The Wisdom of Collins’ recruiting

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One of the benefits of arriving at Cherry and White Day a couple of weeks ago was the Temple football informational sheet they handed out to every guest.

On one side was the complete roster, broken down alphabetically at the top and numerically below.

On the flip side were the football schedule (Bucknell, ugh), quick facts, coaching staff, pronunciation lists and football recruits.

The recruits–mostly the guys who arrive in July–seemed like a thin list but you could always find a number of guys who could be immediate contributors.

Not this year.

This year we found one: Wisdom Quarshie, who is listed as a 6-foot-3, 310-pound tackle who could play on either side of the ball. Todderick Hunt, the “Ted Silary” of wrote this about him: “Senior defensive tackle Wisdom Quarshie is, arguably, the most violent offensive lineman in New Jersey. His highlight tape is a non-stop real of pancake blocks and on-field devastation. And he’ll now bring his lunch pail to Temple, less than 30 minutes away from his home, where his family, friends and all who support him can watch him live his dream.” (Note he called him a defensive tackle but said he was the most violent offensive lineman in NJ.)

Quarshie, a two-time first-team All-State player at St. Joe’s (Hammonton), appears to be ready-made to help but, of the 15 players listed as “recruits” on the info sheet, his sticking out like a sore thumb among those ready to make an impact points out the, err, Wisdom of Collins’ recruiting. Or lack of same. Hard to see anything but redshirts for the other 14 guys on the list of incoming recruits.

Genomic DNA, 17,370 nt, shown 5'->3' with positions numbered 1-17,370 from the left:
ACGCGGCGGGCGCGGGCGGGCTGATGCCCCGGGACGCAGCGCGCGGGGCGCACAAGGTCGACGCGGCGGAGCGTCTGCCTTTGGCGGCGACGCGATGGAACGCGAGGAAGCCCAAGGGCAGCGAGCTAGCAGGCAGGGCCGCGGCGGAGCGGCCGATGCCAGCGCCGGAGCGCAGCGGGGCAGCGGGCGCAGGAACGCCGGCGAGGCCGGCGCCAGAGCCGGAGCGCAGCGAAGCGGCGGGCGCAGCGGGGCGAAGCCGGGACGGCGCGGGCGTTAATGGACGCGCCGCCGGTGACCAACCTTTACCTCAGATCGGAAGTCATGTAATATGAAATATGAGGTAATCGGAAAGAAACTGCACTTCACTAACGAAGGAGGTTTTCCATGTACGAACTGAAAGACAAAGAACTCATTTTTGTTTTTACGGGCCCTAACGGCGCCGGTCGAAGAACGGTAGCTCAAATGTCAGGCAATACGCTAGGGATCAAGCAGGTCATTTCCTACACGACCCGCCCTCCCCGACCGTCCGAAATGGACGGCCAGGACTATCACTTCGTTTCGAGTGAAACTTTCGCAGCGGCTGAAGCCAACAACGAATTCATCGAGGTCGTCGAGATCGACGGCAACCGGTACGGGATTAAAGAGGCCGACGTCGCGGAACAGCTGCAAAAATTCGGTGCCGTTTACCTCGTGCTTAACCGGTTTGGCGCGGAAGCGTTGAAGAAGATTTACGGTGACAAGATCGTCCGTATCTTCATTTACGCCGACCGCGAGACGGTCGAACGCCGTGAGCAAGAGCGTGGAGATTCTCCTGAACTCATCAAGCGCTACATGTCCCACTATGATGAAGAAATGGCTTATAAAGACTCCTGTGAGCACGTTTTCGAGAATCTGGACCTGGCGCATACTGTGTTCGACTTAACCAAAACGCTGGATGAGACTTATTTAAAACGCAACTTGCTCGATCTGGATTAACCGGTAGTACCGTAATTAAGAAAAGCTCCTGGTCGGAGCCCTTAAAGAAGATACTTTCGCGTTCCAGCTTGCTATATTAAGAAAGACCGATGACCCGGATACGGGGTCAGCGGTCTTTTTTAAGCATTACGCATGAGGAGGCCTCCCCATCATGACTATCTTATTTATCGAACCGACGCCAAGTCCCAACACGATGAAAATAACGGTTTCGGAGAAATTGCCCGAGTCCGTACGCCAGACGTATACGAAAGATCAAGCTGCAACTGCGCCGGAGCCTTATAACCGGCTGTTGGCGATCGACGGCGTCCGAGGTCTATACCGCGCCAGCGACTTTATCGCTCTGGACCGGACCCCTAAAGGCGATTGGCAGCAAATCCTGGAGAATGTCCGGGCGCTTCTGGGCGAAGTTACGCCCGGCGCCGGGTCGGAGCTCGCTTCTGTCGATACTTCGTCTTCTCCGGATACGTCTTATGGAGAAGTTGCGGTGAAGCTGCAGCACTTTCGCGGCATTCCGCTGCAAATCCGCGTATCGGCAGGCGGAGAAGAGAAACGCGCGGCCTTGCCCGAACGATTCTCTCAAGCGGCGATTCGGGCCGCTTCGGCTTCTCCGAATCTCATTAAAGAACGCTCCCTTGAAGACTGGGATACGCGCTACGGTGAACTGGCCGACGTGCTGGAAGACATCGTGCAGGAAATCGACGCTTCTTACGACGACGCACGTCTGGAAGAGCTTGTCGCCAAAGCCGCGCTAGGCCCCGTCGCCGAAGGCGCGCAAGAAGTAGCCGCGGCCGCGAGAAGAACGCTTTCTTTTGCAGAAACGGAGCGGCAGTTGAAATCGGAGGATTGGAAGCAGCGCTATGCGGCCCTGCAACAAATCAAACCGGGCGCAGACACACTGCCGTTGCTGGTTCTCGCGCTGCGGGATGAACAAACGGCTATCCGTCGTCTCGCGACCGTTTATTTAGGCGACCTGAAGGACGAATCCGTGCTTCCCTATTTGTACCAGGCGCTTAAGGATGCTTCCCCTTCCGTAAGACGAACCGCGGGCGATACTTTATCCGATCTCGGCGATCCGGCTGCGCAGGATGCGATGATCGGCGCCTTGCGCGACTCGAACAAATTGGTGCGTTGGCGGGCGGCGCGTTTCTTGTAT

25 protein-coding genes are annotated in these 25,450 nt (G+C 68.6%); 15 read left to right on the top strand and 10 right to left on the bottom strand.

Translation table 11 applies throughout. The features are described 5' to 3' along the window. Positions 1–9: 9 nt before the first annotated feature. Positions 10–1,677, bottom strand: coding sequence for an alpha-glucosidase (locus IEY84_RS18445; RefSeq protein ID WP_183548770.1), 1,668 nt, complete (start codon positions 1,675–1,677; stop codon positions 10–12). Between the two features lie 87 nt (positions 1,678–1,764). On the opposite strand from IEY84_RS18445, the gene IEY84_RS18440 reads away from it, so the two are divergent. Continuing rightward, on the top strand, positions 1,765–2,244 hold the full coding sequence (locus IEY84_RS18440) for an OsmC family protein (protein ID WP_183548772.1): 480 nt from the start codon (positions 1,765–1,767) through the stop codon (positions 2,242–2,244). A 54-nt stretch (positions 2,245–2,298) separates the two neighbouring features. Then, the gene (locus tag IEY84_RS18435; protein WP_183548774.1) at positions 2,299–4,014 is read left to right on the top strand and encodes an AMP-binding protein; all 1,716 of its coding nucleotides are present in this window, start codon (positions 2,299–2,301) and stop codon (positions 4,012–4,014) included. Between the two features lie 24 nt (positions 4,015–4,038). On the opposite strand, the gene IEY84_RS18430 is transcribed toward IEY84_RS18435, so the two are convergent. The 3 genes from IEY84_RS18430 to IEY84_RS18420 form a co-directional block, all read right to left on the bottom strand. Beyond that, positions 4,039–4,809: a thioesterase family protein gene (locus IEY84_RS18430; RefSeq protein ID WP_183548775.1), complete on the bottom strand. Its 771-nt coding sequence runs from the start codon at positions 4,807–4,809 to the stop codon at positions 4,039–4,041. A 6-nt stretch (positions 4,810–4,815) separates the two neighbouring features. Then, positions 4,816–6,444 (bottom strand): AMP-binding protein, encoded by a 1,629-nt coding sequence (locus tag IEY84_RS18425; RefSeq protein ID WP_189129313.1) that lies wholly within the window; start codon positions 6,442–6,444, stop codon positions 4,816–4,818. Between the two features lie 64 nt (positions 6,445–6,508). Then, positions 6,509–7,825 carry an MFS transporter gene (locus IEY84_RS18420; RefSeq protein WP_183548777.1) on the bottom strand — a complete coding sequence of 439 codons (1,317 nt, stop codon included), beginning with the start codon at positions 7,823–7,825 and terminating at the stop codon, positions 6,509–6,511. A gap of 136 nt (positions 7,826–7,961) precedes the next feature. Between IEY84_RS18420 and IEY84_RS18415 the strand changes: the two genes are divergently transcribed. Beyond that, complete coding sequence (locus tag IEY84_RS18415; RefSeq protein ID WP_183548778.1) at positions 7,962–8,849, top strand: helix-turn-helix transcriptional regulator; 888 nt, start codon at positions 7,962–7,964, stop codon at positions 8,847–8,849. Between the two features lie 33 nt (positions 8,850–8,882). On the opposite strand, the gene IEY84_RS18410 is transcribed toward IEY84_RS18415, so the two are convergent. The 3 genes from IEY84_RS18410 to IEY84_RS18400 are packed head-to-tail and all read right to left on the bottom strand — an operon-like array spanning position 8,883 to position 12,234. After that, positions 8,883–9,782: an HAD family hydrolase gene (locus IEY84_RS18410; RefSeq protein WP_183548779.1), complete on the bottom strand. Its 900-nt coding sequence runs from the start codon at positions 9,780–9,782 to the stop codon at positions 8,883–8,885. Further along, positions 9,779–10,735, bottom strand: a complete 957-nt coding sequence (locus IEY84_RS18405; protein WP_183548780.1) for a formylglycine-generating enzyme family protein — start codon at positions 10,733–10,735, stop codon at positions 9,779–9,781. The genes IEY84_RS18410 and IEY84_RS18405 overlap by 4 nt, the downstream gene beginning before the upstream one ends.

Collins had three classes and the only one worth much was unveiled on St. Pete Beach at the Gasparilla Bowl. In that one, he got two immediate offensive line starters and a grad transfer who became a second-round NFL draft choice.

Wayne Hardin once said recruiting was easy at Temple because you could “put a pencil in the middle of Broad Street and draw a 200-mile circle around it and come up with enough players to win.” Collins got away from that formula by concentrating his recruiting in the South. Good for him and his Southern-centric coaches, but bad for Temple.

Now that Fran Brown is back in charge of the important business of Temple recruiting, the Owls should return to their neighborhood roots where the fruits of Brown’s earlier stint here produced a championship roster.

Fran knows what he’s doing and, with him supplying the guys and Rod Carey coaching them up, that should be a productive partnership.

Friday: The Listerine Bowl